Tethering with Mobile WiFi
By using your smartphone to broadcast a wireless signal, you can easily connect your device using your new mobile hotspot. Also, depending on the quality of your phone’s reception, your device can emit a wireless signal that’s on par with those produced from an actual wireless router. In fact, most smartphone hotspots are able to connect up to five different devices, adding to the versatility of the feature.
The biggest concern when using your smartphone as a mobile hotspot is security. Your phone’s signal is vulnerable to hackers within range. This means that you should take the same precautions with your mobile device that you would with your office’s in-house router. Another disadvantage is that your device’s battery can get drained pretty quickly when using your device for tethering, which might leave you tethered to an outlet instead of WiFi.
Tethering with USB Cables
When tethering with USB, you don?t need to worry about your battery life. Your phone receives a charge while it’s plugged into your device, meaning that you?ll only have to worry about one battery instead of two. Plus, when you use your USB cable for tethering, the WiFi signal is only pushed through the cable. This means that the only device using it is yours.
Adding one more cable to what you already carry around with you might not feel like a significant addition, but it can be a minor inconvenience. The same can be said for keeping your device by your side, which can be distracting. USB tethering often requires special software or configurations, depending on the device being used. This simply means there are more steps to go through, which can be irritating. Still, despite these minor disadvantages, tethering via a USB cable is probably worth it when possible.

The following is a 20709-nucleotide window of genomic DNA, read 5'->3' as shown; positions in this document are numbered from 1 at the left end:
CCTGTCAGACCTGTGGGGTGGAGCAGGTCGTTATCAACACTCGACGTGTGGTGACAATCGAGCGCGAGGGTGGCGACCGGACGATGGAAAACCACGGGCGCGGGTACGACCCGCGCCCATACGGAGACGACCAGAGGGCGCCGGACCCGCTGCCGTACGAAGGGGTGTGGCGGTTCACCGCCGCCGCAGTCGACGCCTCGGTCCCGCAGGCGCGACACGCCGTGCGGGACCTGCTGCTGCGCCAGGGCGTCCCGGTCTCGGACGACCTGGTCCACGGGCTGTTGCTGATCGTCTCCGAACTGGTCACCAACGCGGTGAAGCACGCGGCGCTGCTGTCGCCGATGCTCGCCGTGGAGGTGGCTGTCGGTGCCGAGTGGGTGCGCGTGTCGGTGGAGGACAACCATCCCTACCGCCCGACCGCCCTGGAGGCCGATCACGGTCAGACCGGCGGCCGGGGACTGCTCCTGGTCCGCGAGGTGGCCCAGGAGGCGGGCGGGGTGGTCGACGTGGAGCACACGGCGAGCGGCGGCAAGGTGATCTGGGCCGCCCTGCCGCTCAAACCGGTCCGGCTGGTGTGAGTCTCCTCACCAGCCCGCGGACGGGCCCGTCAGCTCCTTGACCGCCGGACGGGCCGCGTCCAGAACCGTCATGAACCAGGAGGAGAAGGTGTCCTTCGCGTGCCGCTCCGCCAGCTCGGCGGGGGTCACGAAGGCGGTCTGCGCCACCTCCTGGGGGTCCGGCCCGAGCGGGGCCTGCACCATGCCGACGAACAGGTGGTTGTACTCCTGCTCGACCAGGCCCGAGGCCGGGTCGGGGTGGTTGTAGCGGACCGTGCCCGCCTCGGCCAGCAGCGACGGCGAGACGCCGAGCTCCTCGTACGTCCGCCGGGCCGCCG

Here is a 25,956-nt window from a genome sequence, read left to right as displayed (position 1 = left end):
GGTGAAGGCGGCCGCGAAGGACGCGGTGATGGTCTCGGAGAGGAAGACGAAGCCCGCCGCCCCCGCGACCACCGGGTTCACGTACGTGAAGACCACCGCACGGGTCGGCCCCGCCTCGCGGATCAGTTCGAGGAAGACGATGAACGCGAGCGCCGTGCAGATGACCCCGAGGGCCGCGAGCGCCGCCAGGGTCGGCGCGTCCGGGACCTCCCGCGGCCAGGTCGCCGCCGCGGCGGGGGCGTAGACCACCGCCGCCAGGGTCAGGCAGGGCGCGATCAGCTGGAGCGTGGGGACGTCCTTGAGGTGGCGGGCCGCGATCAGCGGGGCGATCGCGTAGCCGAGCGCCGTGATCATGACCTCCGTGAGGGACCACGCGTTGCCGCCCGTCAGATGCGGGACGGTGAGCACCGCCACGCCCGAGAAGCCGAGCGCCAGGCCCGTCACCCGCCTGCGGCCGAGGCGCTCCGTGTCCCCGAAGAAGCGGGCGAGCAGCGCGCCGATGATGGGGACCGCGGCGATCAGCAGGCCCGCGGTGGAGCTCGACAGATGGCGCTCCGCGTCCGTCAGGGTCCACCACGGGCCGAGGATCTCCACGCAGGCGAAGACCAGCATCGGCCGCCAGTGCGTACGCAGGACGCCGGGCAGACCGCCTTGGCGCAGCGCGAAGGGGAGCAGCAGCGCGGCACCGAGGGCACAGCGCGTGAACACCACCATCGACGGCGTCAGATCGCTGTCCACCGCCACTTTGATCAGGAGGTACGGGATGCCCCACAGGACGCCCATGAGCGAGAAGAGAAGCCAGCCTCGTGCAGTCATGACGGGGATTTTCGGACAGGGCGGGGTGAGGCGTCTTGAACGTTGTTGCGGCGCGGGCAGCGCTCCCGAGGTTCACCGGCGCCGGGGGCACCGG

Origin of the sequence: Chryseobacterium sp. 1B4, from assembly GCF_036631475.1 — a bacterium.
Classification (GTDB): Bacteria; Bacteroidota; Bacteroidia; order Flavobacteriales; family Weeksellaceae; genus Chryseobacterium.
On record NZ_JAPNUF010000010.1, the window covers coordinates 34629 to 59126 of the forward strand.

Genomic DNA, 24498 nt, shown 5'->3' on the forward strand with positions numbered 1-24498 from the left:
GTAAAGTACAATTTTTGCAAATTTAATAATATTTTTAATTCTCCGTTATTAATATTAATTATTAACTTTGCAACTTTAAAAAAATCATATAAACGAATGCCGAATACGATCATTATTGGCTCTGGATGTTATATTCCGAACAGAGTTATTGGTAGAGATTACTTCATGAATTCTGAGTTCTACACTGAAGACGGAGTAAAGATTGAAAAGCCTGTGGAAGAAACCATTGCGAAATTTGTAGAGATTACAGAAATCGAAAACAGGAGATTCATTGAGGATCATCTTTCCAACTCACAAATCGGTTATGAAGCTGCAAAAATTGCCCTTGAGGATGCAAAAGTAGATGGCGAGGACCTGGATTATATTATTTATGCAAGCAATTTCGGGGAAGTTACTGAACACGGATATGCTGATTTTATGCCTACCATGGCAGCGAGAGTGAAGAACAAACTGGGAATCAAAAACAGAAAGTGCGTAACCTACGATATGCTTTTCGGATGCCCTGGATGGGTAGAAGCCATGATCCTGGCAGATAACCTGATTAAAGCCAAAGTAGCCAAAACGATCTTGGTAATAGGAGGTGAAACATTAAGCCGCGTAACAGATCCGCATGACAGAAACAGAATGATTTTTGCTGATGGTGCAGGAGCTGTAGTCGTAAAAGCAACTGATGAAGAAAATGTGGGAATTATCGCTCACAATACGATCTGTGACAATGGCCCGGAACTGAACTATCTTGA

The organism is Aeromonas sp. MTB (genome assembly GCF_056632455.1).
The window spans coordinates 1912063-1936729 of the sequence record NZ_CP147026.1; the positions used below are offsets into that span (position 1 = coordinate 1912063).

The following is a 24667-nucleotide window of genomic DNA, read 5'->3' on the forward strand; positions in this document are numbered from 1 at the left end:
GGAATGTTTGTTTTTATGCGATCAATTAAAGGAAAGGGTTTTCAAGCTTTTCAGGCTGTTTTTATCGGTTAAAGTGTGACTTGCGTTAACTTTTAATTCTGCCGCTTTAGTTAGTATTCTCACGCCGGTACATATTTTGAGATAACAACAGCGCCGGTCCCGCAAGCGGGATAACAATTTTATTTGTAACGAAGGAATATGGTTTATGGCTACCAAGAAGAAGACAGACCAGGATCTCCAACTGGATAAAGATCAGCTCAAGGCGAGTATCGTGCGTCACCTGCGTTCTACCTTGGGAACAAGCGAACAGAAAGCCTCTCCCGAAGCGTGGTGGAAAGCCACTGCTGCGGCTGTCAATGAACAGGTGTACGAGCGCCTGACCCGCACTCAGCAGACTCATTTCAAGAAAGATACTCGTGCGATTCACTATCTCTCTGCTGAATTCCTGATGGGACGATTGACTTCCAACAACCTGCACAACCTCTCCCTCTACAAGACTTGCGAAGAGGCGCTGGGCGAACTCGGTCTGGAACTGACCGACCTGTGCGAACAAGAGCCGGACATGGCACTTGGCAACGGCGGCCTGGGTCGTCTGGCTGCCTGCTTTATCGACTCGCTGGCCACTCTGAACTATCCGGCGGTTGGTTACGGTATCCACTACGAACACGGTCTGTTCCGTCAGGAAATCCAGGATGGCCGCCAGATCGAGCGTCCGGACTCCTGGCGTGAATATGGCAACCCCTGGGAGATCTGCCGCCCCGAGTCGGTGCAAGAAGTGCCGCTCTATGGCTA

Tethering via Bluetooth
Bluetooth, just like WiFi, is capable of using a wireless signal to provide your device with an Internet signal. Bluetooth is specifically designed to use up less battery power, so it’s perfect for use with a mobile hotspot. Additionally, Bluetooth isn?t nearly as common as a mobile hotspot as wireless, so it has better security.
The disadvantage to Bluetooth is that it’s not as easy to configure as WiFi. According to Pocketnow:
It’s a little more involved to set up than WiFi, and a little more involved every time you want to use Bluetooth tethering. If power consumption is a concern, Bluetooth is probably the way to go, if you?re willing to configure it.
So which tethering option is the best? It really depends on your needs. If you?re not entirely sure how to tether your device, or need help deciding which method is best for you, give us a call at (603) 889-0800.